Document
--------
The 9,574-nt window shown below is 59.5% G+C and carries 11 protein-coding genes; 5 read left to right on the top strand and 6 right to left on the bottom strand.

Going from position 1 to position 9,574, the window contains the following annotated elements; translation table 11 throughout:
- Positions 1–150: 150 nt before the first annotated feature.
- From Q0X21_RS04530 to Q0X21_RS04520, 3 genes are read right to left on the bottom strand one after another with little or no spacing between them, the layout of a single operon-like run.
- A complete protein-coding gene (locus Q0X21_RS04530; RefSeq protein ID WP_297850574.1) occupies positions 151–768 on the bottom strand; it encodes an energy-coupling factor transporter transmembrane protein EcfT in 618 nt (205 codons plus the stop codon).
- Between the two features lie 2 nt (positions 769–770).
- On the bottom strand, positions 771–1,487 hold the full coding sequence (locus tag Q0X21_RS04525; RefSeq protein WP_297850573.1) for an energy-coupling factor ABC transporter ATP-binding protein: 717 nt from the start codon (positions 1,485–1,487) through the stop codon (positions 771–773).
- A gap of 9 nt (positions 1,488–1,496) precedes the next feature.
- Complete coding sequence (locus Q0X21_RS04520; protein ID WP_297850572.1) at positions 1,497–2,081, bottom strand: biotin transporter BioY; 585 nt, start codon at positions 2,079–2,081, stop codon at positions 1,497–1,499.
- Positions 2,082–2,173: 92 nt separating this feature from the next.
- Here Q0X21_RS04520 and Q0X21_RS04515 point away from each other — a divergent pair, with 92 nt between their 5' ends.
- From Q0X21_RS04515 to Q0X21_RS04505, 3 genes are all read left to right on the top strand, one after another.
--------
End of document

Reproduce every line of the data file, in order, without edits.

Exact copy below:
The 9,574-nt window shown below is 59.5% G+C and carries 11 protein-coding genes; 5 read left to right on the top strand and 6 right to left on the bottom strand.

Going from position 1 to position 9,574, the window contains the following annotated elements; translation table 11 throughout:
- Positions 1–150: 150 nt before the first annotated feature.
- From Q0X21_RS04530 to Q0X21_RS04520, 3 genes are read right to left on the bottom strand one after another with little or no spacing between them, the layout of a single operon-like run.
- A complete protein-coding gene (locus Q0X21_RS04530; RefSeq protein ID WP_297850574.1) occupies positions 151–768 on the bottom strand; it encodes an energy-coupling factor transporter transmembrane protein EcfT in 618 nt (205 codons plus the stop codon).
- Between the two features lie 2 nt (positions 769–770).
- On the bottom strand, positions 771–1,487 hold the full coding sequence (locus tag Q0X21_RS04525; RefSeq protein WP_297850573.1) for an energy-coupling factor ABC transporter ATP-binding protein: 717 nt from the start codon (positions 1,485–1,487) through the stop codon (positions 771–773).
- A gap of 9 nt (positions 1,488–1,496) precedes the next feature.
- Complete coding sequence (locus Q0X21_RS04520; protein ID WP_297850572.1) at positions 1,497–2,081, bottom strand: biotin transporter BioY; 585 nt, start codon at positions 2,079–2,081, stop codon at positions 1,497–1,499.
- Positions 2,082–2,173: 92 nt separating this feature from the next.
- Here Q0X21_RS04520 and Q0X21_RS04515 point away from each other — a divergent pair, with 92 nt between their 5' ends.
- From Q0X21_RS04515 to Q0X21_RS04505, 3 genes are all read left to right on the top strand, one after another.